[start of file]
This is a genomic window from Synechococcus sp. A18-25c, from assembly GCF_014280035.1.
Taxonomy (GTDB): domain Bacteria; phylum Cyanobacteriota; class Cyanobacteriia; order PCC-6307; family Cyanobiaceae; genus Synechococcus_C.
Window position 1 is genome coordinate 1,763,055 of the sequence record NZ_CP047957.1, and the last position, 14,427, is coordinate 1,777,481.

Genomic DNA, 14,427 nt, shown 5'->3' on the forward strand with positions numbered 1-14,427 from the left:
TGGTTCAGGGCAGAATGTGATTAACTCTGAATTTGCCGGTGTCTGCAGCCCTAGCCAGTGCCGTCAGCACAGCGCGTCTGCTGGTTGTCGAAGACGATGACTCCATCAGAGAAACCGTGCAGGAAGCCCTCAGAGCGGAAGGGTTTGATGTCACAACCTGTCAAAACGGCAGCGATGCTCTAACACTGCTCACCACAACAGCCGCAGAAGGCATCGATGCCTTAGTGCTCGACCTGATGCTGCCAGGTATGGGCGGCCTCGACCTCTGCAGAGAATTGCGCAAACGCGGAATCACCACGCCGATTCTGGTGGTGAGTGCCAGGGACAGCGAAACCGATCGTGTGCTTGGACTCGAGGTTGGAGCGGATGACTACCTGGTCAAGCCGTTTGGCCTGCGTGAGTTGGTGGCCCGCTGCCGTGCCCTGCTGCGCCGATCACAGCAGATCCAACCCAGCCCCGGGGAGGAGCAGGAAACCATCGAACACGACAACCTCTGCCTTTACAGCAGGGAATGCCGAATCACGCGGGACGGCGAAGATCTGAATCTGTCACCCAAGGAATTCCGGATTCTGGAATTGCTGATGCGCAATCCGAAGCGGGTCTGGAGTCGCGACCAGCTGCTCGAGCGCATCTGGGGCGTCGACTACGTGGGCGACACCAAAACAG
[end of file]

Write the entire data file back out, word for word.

This is a genomic window from Synechococcus sp. A18-25c, from assembly GCF_014280035.1.
Taxonomy (GTDB): domain Bacteria; phylum Cyanobacteriota; class Cyanobacteriia; order PCC-6307; family Cyanobiaceae; genus Synechococcus_C.
Window position 1 is genome coordinate 1,763,055 of the sequence record NZ_CP047957.1, and the last position, 14,427, is coordinate 1,777,481.

Genomic DNA, 14,427 nt, shown 5'->3' on the forward strand with positions numbered 1-14,427 from the left:
TGGTTCAGGGCAGAATGTGATTAACTCTGAATTTGCCGGTGTCTGCAGCCCTAGCCAGTGCCGTCAGCACAGCGCGTCTGCTGGTTGTCGAAGACGATGACTCCATCAGAGAAACCGTGCAGGAAGCCCTCAGAGCGGAAGGGTTTGATGTCACAACCTGTCAAAACGGCAGCGATGCTCTAACACTGCTCACCACAACAGCCGCAGAAGGCATCGATGCCTTAGTGCTCGACCTGATGCTGCCAGGTATGGGCGGCCTCGACCTCTGCAGAGAATTGCGCAAACGCGGAATCACCACGCCGATTCTGGTGGTGAGTGCCAGGGACAGCGAAACCGATCGTGTGCTTGGACTCGAGGTTGGAGCGGATGACTACCTGGTCAAGCCGTTTGGCCTGCGTGAGTTGGTGGCCCGCTGCCGTGCCCTGCTGCGCCGATCACAGCAGATCCAACCCAGCCCCGGGGAGGAGCAGGAAACCATCGAACACGACAACCTCTGCCTTTACAGCAGGGAATGCCGAATCACGCGGGACGGCGAAGATCTGAATCTGTCACCCAAGGAATTCCGGATTCTGGAATTGCTGATGCGCAATCCGAAGCGGGTCTGGAGTCGCGACCAGCTGCTCGAGCGCATCTGGGGCGTCGACTACGTGGGCGACACCAAAACAG